The styles featured on this album were ‘biguine’ (a style originating from Martinique, a mixture of polka with a local traditional style, in form related in sound to New Orleans jazz music, dance related), ‘rumba’ (one of the most popular Afro-Cuban music styles ; in Congo this new kind of rumba was in fact called ‘rumba lingala’), 'sebene' (a new Congo style, also influenced by Afro-Cuban styles, invented in the 40s by Henri Bowane where one or two musicians develop arpeggios in circular progressions while another improvises around them, played originally by Congolese harps, lutes, thumb pianos and xylophones, then by guitars ; During the sebene the dancers would try out new steps, and musicians often shouted animating/instructing words how to perform them, or to encourage performance), polka piké (a local urban style which I think has something of the polka, I am not sure), with one song listed as 'folklore'.
The Congolese rumba interpretations or the ‘rumba lingala’ style pretty much made a growing consciousness that Congo could make it to work from one identity (Congo before colonilizating was just a nature area with hundreds of different tribes and languages), even when during the independence the new governments became still tribe-minded (the dominance of the Kongo tribe), it continued trying to unite with this.
The double album : -(cd1 : 1953-1954, cd2 : 1954-1955)-
Especially the early tracks on the album are highly original for its use of Hawaiian tuning of guitars mixed with soft and fast wooden rhythms, musically a very fresh and original style. Some guitarists are known to be influential for this, like Adikwa. The (upper) bass is usually played with honky tonk stomp rhythms. Also some brass or trumpet arrangements occur just here and there, and you can also hear the very different sound of the accordion added a few times, once like a more weeping sounding instrument to the dance tunes (on disc 1), then oddly happy elsewhere (on disc 2, Austrian folk-like). Thoroughly I have the feeling the guitar is used to create certain recognisable patterns of repetitive rhythms, which brings their sound closer to the highlife style, with more focus on the vocals in harmonies than to exploration of the new, with a more recognisable, rather happy sound that you can hear up to today. More and more the group performance with song very much sound like one entity of an expression.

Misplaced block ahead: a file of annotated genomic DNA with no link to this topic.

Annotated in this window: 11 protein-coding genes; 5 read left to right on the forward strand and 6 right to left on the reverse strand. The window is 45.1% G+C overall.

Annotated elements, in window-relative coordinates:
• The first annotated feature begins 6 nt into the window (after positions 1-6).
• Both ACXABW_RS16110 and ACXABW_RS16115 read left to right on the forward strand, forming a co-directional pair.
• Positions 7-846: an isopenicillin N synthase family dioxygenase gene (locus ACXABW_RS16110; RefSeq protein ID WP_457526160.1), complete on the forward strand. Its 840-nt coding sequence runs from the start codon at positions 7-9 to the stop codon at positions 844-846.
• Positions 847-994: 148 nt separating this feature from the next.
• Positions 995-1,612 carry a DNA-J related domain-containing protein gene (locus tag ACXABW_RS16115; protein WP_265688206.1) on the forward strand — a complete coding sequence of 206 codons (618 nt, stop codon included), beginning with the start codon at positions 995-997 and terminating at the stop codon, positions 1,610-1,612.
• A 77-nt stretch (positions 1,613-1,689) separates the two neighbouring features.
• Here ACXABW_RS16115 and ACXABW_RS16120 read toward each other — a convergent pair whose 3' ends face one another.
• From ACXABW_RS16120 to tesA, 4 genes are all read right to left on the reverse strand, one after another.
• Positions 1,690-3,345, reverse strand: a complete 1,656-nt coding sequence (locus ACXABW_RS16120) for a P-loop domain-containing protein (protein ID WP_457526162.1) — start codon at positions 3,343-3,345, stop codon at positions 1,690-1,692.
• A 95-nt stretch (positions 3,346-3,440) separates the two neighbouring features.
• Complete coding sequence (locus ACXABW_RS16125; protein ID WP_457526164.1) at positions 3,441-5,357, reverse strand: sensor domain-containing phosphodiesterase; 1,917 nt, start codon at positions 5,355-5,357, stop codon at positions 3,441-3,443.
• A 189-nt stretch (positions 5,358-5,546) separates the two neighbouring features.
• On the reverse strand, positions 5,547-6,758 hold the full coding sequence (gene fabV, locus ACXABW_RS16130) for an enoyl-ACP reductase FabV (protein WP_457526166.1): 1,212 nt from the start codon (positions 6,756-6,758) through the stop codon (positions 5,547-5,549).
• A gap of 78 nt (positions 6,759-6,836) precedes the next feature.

Most often on the continuation of the second album the music gives the impression of being feel free happy party music. One of the things that were introduced in this period was of course the electric guitar, which in those days was only sporadically used, but which was going to lead very soon, in the light-and-happy repetitive pattern form. Two more details I will still lift out : very happy-funny is the (not mentioned in the extensive liner notes) keyboard with the guitar on the track by De Wayon. Also remarkable is beautiful brass arrangement done by Kalima Pierre, a real composition, which I can also consider as a crossover between classical and African. The booklet gives many explanations and translations of the lyrics. Extremely great I found a cynical text like “white men eat margarine fine”, only full line for a song.
A great, highly enjoyable compilation, and from a period where all this was fresh and new. But even here, in this very interesting period, the search for a common sound is a bit bigger than the research for new sounds. The expressions were more and more to be comprehended and lived for directly, in life and with joy.